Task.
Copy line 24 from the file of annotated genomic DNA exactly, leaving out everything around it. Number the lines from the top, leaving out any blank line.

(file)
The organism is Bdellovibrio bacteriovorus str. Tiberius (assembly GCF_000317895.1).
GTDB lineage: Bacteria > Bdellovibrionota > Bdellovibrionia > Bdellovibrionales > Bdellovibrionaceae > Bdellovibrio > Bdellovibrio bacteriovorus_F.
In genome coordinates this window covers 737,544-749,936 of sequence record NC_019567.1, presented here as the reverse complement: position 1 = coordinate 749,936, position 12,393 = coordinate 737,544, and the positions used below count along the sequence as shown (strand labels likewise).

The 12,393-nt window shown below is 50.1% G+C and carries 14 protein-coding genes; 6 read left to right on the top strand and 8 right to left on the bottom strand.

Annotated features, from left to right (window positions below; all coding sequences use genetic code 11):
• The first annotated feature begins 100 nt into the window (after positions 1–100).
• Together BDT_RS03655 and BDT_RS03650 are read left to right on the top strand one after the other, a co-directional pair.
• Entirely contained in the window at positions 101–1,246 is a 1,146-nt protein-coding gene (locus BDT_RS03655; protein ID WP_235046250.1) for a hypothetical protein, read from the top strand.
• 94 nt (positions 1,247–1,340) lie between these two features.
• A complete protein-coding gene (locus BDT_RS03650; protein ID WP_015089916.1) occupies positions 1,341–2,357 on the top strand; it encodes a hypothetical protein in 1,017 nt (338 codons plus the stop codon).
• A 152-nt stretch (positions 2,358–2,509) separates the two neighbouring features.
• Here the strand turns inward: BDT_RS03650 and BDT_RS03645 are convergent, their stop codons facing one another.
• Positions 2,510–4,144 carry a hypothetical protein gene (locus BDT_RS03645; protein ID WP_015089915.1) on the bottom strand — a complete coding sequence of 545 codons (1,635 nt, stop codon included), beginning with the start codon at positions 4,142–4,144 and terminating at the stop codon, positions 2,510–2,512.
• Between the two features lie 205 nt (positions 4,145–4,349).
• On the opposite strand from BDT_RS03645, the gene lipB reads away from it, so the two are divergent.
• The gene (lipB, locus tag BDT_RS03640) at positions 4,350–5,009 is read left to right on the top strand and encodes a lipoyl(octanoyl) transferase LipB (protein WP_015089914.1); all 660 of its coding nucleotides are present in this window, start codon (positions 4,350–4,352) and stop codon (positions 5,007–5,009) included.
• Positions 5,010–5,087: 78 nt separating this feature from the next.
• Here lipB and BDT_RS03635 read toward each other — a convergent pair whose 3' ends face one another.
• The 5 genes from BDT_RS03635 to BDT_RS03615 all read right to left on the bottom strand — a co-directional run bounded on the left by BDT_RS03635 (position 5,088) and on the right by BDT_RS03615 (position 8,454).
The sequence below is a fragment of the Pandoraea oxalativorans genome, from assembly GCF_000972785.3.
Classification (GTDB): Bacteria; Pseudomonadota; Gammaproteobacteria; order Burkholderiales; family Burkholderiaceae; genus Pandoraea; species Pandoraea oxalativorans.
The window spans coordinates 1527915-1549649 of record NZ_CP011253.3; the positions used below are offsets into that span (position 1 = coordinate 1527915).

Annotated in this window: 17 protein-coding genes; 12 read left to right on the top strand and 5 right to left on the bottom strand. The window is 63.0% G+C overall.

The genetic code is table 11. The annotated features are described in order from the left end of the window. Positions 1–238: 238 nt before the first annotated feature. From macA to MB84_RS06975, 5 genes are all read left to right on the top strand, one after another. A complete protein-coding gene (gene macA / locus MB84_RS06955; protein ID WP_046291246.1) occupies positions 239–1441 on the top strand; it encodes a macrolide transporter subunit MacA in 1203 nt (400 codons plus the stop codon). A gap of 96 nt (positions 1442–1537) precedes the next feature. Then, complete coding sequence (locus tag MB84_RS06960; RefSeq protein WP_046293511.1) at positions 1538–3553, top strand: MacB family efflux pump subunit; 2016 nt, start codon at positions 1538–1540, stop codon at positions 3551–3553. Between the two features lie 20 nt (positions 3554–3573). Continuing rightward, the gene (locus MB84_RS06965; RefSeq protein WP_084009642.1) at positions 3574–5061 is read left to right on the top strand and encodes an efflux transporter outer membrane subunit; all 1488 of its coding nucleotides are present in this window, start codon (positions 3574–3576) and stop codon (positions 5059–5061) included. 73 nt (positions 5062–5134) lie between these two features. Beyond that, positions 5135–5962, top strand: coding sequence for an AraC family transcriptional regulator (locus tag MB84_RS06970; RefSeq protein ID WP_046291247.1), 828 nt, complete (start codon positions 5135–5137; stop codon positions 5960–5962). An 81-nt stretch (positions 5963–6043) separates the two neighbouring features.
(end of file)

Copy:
The genetic code is table 11. The annotated features are described in order from the left end of the window. Positions 1–238: 238 nt before the first annotated feature. From macA to MB84_RS06975, 5 genes are all read left to right on the top strand, one after another. A complete protein-coding gene (gene macA / locus MB84_RS06955; protein ID WP_046291246.1) occupies positions 239–1441 on the top strand; it encodes a macrolide transporter subunit MacA in 1203 nt (400 codons plus the stop codon). A gap of 96 nt (positions 1442–1537) precedes the next feature. Then, complete coding sequence (locus tag MB84_RS06960; RefSeq protein WP_046293511.1) at positions 1538–3553, top strand: MacB family efflux pump subunit; 2016 nt, start codon at positions 1538–1540, stop codon at positions 3551–3553. Between the two features lie 20 nt (positions 3554–3573). Continuing rightward, the gene (locus MB84_RS06965; RefSeq protein WP_084009642.1) at positions 3574–5061 is read left to right on the top strand and encodes an efflux transporter outer membrane subunit; all 1488 of its coding nucleotides are present in this window, start codon (positions 3574–3576) and stop codon (positions 5059–5061) included. 73 nt (positions 5062–5134) lie between these two features. Beyond that, positions 5135–5962, top strand: coding sequence for an AraC family transcriptional regulator (locus tag MB84_RS06970; RefSeq protein ID WP_046291247.1), 828 nt, complete (start codon positions 5135–5137; stop codon positions 5960–5962). An 81-nt stretch (positions 5963–6043) separates the two neighbouring features.